Kaiser Fires Manager on Caregiver Leave, Suit Claims
RIVERSIDE, Calif. (CN) – Kaiser fired a Nursing Clinical Manager on protected leave, after conducting a one-sided “investigation” into her “management style,” according to her Riverside County Superior Court suit.
Sharon Starnes sues Kaiser Permanente, Inc., doing business as Kaiser Foundation Hospitals, for violations of federal and state labor laws, as well as breach of contract, retaliation, intentional and negligent infliction of emotional distress, violation of the California Constitution and defamation.
Starnes, a black woman over the age of 40, worked for Kaiser since 2001, and says in her suit that she “never received a write-up, disciplinary action, nor was counseled on inappropriate conduct,” prior to taking medical leave to care for her husband who had had two major strokes.
Starnes’ original Caregiver Status Report was approved for January and February 2018, and a second status report extended the leave through August 2018. However, she notified Kaiser that she was returning early from the leave at the end of April, at which time she was told to report to Human Resources, according to the action.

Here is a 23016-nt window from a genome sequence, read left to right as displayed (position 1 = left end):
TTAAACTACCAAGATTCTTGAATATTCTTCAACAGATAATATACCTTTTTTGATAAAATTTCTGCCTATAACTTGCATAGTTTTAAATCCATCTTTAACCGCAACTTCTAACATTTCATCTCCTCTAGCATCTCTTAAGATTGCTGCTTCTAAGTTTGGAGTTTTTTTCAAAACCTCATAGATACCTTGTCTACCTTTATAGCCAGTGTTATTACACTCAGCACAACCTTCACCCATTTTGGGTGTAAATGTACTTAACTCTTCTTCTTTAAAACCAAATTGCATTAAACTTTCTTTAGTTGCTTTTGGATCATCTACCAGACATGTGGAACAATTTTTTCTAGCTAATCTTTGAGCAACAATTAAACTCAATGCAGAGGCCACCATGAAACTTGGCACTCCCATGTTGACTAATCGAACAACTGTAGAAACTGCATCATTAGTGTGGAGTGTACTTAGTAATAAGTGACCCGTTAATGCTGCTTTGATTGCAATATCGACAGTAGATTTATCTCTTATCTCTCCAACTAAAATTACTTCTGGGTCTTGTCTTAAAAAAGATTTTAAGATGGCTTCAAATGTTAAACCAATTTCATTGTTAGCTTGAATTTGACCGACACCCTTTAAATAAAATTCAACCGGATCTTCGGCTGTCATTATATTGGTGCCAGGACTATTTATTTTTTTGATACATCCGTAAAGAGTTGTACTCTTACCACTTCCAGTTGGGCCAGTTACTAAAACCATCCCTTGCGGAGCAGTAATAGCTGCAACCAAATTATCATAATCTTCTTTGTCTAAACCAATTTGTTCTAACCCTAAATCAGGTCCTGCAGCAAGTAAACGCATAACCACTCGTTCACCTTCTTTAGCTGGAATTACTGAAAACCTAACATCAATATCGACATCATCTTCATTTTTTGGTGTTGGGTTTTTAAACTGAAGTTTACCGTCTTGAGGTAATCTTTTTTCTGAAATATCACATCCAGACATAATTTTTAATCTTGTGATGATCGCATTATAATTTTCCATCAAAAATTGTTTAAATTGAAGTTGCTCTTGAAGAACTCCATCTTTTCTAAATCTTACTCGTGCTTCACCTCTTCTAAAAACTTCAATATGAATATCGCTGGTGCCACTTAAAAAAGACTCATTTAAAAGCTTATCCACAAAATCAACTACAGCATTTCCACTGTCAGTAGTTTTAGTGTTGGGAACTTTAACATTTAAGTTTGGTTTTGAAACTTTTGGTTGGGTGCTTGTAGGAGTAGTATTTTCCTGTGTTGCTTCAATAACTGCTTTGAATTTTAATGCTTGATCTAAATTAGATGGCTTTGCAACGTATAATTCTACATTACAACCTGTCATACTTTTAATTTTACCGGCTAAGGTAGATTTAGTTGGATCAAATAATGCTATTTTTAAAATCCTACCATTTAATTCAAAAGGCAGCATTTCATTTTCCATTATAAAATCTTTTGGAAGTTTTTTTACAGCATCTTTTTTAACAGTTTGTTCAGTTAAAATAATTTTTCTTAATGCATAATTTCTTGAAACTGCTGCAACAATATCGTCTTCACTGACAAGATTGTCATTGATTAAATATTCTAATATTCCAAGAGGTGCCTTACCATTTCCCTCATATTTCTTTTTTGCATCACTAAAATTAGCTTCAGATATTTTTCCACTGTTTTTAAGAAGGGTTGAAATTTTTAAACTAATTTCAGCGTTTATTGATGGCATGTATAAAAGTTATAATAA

When she met with the Human Resource representative, Starnes says she was told there had been an investigation into her management style and she was being placed on administrative leave.
Starnes says she was accused of making sexual, derogatory and racial comments, including referring to an African-American employee as a monkey. Starnes says the accusations are nonsensical and false, and that the investigator and Human Resource representative made many stereotyping comments regarding her management style based on her own race and age.
Starnes was not allowed to defend herself against the false allegations before she was placed on administrative leave. Two weeks later, Starnes saw her doctor who put her on medical leave due to the extreme stress caused by defendants’ “harassing and discriminatory conduct,” according to the action.
Starnes notified Kaiser of her medical leave status, and at 6:04 that evening, the Human Resource officer left a phone message that she was fired, which was followed up by couriered notice of termination delivered at 10:07 p.m.
Kaiser’s own employee handbook and personnel policies stipulate that an employee “would not be demoted, discharged or otherwise disciplined except for good cause and with notice and an opportunity to be heard,” and that employees “would be evaluated in a fair and objective manner and afforded progressive discipline,” Starnes notes.
Starnes seeks general, special, compensatory, liquidated, punitive and exemplary damages, and interest, penalties, legal costs, restitution and disgorgement of profits, in addition to a preliminary and permanent injunction against the appropriate job position and to purge her employment records of all derogatory information and preclude dissemination of that information to prospective employers, employees or others.
The plaintiff is represented by Nancyrose Hernandez of the Law Office of Nancyrose Hernandez in Canyon Lake, California.